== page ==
From Mary – From generation to generation, God’s lovingkindness endures for those who revere Him. God’s arm has accomplished mighty deeds. The proud in mind and heart, God has sent away in disarray. The rulers from their high positions of power, God has brought down low. And those who were humble and lowly, God has elevated with dignity. The hungry—God has filled with fine food. The rich—God has dismissed with nothing in their hands. To Israel, God’s servant, God has given help, As promised to our ancestors, remembering Abraham and his descendants in mercy forever.
From Zechariah – He has been merciful to our ancestors by remembering his sacred covenant—the covenant he swore with an oath to our ancestor Abraham. We have been rescued from our enemies so we can serve God without fear, in holiness and righteousness for as long as we live…Because of God’s tender mercy, the morning light from heaven is about to break upon us, to give light to those who sit in darkness and in the shadow of death, and to guide us to the path of peace.”
Both Zechariah and Mary know the promises of God and His Goodness for their people, and claim them for the future. 

As we enter a season of Advent, we are invited to remember and participate in God’s Goodness, His mercy, His Kindness, His Faithfulness to all generations. Even as God was faithful to Mary and Zechariah in their circumstances, bringing restoration and redemption, God is eager to be faithful to us in this season of our lives. He is eager to be faithful as we are expectant for not only the return of the King, but the restoration and renewal of all things. God desires for us to partner with Him and trust in His Goodness. He longs for us to treasure our promises and allow our expectation to move our spirits to rejoice and proclaim the good things He has done, is doing, and will continue to do.

Some questions for reflection:
* What promises have you received from the Lord that remain unfulfilled? Have you held them with expectation or with doubt?
* In what ways have you seen God’s Goodness manifest, even when times are hard – and seeming to get harder?
* How can you partner with God this holiday season to see His Goodness made manifest to other people?
* What would you like to hear from God in this season? Take a moment and journal out some questions that you would like to have answered.

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May We Never Lose Our Wonder

Posted on 17 Nov 2015 | 0 comments

Nabeel SyedWorld events in the last few weeks have given me cause to wonder. In both positive and negative ways. I’m naturally a reflective person, so any time events happen, my heart turns to mulling over ideas and trying to understand. It’s been heartbreaking to see the response to attacks of terror, especially from those who label themselves Christ-followers or Christians. The response of fear, hatred, anger and venom have reflected something that is very Anti-Christ. It’s completely against the Good News that we are supposed to carry. So, this morning, I just wanted to take a moment and wonder what would be different if we chose to live in a place of wonder. To wonder and reflect on those things that we need to be challenged by and work on, and to wonder and reflect on those things that are brilliant and stunning and beautiful and filled with love and goodness.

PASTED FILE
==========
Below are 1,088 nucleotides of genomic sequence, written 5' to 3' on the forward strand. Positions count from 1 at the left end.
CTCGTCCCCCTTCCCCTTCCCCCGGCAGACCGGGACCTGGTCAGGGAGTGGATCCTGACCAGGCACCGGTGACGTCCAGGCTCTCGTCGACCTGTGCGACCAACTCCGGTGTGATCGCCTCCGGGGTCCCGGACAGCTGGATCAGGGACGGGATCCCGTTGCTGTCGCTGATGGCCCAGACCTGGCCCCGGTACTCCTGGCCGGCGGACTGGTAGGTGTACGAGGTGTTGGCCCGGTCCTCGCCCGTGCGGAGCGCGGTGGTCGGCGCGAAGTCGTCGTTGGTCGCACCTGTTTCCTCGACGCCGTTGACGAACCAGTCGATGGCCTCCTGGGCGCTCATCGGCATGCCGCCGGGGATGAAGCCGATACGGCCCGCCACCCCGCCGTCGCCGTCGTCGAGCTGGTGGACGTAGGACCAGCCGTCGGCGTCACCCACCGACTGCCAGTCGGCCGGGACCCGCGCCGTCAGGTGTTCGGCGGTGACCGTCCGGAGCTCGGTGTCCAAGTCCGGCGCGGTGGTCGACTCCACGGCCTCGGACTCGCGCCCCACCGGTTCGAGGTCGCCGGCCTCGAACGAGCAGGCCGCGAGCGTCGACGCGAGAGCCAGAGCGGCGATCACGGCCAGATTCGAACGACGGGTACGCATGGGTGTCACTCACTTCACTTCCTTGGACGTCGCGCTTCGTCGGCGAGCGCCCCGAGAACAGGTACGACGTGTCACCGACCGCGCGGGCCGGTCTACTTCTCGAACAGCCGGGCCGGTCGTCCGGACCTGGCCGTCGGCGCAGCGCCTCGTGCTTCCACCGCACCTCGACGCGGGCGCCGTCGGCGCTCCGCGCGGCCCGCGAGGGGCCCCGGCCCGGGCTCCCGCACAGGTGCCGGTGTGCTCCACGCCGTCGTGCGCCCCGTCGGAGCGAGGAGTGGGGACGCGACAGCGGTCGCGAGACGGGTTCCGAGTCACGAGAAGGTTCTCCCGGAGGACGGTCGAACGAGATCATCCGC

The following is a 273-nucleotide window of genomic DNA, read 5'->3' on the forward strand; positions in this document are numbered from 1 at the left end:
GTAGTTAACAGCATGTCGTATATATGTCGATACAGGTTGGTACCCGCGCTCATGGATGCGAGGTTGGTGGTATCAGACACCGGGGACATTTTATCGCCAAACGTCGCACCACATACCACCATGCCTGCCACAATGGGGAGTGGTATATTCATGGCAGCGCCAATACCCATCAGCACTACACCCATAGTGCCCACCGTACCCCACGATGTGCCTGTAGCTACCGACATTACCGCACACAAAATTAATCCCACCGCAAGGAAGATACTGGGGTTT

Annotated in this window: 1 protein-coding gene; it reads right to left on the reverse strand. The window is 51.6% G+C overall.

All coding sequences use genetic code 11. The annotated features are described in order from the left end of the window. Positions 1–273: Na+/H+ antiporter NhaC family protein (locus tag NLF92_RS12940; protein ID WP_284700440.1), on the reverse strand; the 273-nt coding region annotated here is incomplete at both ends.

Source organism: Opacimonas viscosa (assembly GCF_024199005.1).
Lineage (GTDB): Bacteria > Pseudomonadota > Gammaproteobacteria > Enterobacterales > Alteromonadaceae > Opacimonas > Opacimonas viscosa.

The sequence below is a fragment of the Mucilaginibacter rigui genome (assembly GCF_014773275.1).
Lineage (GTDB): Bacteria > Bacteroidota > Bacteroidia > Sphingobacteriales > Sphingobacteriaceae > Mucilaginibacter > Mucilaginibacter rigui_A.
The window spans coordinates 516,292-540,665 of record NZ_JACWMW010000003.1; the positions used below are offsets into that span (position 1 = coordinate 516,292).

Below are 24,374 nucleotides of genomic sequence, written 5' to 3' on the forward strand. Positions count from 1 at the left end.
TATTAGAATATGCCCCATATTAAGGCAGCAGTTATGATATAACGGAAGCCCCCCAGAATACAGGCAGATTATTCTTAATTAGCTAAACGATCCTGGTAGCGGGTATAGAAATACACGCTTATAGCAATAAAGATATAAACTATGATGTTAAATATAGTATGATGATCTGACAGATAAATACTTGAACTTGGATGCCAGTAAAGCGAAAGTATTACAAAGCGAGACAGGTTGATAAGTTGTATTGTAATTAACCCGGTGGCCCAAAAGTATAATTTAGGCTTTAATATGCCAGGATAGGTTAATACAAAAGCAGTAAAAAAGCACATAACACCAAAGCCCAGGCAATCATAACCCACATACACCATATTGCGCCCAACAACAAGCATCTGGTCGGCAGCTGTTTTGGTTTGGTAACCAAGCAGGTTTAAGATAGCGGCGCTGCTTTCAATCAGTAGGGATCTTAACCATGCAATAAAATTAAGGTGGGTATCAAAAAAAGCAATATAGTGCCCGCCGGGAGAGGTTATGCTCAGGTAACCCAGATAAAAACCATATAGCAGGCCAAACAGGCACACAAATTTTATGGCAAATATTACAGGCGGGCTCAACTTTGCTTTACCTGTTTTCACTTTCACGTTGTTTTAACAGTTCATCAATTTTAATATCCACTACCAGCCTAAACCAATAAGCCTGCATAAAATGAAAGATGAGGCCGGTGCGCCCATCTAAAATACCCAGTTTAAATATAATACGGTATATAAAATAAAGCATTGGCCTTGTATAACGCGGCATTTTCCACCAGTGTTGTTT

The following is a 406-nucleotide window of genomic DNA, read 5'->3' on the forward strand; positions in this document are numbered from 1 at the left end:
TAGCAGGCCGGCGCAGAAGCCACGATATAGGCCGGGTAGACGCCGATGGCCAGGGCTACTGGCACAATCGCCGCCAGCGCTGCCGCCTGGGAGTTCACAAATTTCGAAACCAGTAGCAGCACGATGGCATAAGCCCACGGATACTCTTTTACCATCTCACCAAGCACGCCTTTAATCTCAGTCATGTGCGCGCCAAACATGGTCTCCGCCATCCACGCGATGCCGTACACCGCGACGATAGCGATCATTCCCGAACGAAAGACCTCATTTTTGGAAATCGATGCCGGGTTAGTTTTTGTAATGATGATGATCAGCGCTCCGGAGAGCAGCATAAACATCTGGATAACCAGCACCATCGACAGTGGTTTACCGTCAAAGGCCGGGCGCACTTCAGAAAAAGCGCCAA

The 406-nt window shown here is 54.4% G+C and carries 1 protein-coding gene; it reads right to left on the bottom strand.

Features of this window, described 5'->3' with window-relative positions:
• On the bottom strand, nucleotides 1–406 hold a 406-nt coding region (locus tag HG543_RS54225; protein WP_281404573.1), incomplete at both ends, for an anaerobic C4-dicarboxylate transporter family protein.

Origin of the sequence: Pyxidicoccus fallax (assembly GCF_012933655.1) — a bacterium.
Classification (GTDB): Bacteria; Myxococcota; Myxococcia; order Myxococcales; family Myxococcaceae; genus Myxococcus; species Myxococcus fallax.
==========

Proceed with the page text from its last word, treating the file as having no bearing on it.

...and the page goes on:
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Samhaim: winter’s approach

Posted on 2 Nov 2015 | 0 comments

Today is November 2, one day after Samhaim. Samhaim is a festival celebrated by the Celts that signifies the end of summer and the beginning of winter. It signals the storing up of a rich harvest and the preparation for a long journey into the encroaching darkness. We’ve dressed it up all funny with Halloween. It’s lost so much of its significance. I’m not a Celt, although my heritage is wrapped up in the Emerald Isle. I’m not a pagan, and so, the celebration of the holiday is a bit different for me. 

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When will it be the right time?

Posted on 6 Oct 2015 | 0 comments

Once again, husband and I are entering a season of transition. It seems to be a regular thing for us, so I wonder whether or not I can even call it “again” – or if I should just call it “still.” We have been with friends here in Seattle, but now that time is drawing to a close, and we are caught in a little bit of limbo. Hartwig HKDIt’s about timing right now. It’s time for us to leave, but then there are others we’re praying about being in community with, but the timing isn’t quite right. There’s also a chance we will wind up in a new place all on our own, but we aren’t sure what the timing is for that either. We are hoping and praying that in this next season, we’ll be led into the right place for our family in this season, in this time – for us and for the little light of our lives that is our daughter. But it’s never just that simple, is it?